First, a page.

I also found out that Dwarf Bharal seem to prefer the steeper sections that slope towards the river, while Chinese Goral, which are also present in the area, inhabit both, the more gentle slopes and the cliffs.

Chinese Goral, female

Chinese Goral, young male

Chinese Goral, mature male

Chinese Goral fleeing

Furthermore I wanted to look for signs of predators, which could be wolves, leopards and dholes. But not even a fox did I verify. The only carnivore that I proved via feaces was a mustelid.

The only sign of a terrestrial carnivore: weasel scat; ring diameter: 2 cm

Otherwise I once observed a pair of Golden Eagle, which is thought to prey on Dwarf Bharal too. I also investigated a mineral lick (28°15’52N, 99°16’46E – coordinates estimated) and two potential poachers camps (near river: 28°15’50.96“N, 99°16’48.65“E; high up on the slope: 28°15’25.48“N, 99°16’48.93“E).

Approaching alongside the river / road (XO 41): If you just want to watch animals, this is your choice. During my stays at the river I could see them almost every time I went there. You can get as close as 200 metres – having the river between you and the animals. The animals don’t react to your presence here, which means the animals are not hunted from this side. Unfortunately during the time of my staying there were no males present.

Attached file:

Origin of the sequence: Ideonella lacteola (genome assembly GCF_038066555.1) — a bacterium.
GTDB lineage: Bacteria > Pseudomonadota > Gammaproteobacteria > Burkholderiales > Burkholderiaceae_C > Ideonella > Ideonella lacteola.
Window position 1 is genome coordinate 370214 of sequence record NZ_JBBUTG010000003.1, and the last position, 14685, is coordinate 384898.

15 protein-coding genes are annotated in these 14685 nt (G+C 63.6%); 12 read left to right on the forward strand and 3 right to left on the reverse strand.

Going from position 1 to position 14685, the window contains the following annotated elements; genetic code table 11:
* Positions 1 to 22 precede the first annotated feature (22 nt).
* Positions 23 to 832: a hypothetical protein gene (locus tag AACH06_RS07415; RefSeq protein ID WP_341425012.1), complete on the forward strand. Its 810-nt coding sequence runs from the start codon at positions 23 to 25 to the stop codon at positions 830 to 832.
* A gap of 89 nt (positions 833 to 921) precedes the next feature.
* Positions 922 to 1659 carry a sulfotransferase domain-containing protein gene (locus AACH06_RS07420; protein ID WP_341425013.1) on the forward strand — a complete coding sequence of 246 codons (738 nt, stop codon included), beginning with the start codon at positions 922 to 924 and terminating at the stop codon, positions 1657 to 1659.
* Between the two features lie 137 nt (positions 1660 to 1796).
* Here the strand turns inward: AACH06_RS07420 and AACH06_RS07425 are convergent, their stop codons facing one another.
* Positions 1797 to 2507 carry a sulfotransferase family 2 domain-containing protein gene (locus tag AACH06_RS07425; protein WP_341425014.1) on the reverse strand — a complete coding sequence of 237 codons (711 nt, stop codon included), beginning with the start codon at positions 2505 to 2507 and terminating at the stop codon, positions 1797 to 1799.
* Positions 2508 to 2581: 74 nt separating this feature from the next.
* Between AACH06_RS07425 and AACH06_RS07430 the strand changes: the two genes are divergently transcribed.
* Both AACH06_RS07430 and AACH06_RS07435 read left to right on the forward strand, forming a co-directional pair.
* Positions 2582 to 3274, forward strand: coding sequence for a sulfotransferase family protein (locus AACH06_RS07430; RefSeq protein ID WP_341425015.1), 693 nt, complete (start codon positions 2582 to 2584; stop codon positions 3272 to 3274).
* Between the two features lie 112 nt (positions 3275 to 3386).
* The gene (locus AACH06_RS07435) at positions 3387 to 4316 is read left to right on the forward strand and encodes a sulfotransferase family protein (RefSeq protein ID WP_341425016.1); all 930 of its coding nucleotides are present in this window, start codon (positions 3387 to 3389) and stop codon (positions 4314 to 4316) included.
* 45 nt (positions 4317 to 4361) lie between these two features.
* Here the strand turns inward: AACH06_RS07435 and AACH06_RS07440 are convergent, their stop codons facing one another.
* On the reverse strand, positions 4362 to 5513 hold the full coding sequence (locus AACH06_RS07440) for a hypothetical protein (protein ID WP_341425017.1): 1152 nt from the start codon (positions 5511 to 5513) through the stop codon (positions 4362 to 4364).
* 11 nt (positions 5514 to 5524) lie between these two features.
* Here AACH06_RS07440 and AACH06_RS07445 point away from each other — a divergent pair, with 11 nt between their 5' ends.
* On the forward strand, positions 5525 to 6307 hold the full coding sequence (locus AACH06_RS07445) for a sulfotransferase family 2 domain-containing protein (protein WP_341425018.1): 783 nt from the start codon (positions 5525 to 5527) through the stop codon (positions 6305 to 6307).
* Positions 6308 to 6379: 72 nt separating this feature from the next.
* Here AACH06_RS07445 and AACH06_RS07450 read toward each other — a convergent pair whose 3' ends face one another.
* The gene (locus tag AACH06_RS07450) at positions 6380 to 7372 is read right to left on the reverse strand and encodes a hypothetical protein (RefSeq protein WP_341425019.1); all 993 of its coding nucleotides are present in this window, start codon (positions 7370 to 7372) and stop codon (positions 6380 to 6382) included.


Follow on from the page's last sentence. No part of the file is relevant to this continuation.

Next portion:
Pallas’s Squirrel: also seen from the road at Rini Mountain

Moving along the river road is dangerous. You have the choice of either being flattened by a truck or falling of the cliff into Jinsha River beyond the street boundary walls. But there are a few sites, where you can climb behind the road walls and set up a tripod:

  • viewing point, northernmost, most promising: 28°16’21.86“N, 99°17’01.71“E
  • viewing point, opposite mining caves: 28°16’13.63“N, 99°16’53.8“E
  • viewing point, north of salt lick point: 28°16’05.82“N, 99°16’53.3“E
  • viewing point for salt lick: 28°15’55.86“N, 99°16’52.04“E – you can sit relatively peacefully near the river here and get some space between you and the road; just watch for snakes (found one snakeskin).

All in all I rate it a successful trip that I enjoyed very much and which brings me closer to my ultimate goal to get decent photos of all caprinae phenotypes in the world. I never found access to the upper reaches of the cliffs, where I assume the males must have been.

Great cooks, great supporters: Duma and Azuma at my hotel in Benzilan (never found out its english name)

I hope I can contribute to raise awareness to another great caprinae subspecies and underline the significance of the eastern edge of the Tibetan Plateau as a prime destination for mammal watchers.